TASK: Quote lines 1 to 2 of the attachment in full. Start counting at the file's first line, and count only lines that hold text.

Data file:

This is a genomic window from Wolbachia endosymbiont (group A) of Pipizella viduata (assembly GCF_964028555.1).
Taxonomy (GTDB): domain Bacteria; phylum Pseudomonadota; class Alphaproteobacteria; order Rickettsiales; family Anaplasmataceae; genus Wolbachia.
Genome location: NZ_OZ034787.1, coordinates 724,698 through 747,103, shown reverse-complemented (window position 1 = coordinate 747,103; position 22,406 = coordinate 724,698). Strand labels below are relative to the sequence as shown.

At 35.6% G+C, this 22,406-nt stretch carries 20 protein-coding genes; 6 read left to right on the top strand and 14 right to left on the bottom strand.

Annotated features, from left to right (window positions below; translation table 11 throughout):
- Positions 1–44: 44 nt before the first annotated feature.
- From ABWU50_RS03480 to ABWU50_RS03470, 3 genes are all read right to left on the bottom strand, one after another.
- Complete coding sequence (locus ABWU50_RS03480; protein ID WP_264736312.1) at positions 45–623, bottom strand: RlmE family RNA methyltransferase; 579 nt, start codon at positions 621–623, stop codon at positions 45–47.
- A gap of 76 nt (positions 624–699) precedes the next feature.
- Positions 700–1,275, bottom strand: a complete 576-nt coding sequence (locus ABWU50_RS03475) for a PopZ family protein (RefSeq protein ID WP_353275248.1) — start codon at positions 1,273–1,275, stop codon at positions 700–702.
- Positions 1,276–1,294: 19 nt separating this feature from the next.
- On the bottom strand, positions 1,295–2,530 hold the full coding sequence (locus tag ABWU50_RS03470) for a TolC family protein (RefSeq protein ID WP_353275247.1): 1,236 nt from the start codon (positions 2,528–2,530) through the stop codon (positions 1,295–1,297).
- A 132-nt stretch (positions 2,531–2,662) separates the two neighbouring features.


This is a genomic window from Wolbachia endosymbiont (group A) of Pipizella viduata (assembly GCF_964028555.1).
Taxonomy (GTDB): domain Bacteria; phylum Pseudomonadota; class Alphaproteobacteria; order Rickettsiales; family Anaplasmataceae; genus Wolbachia.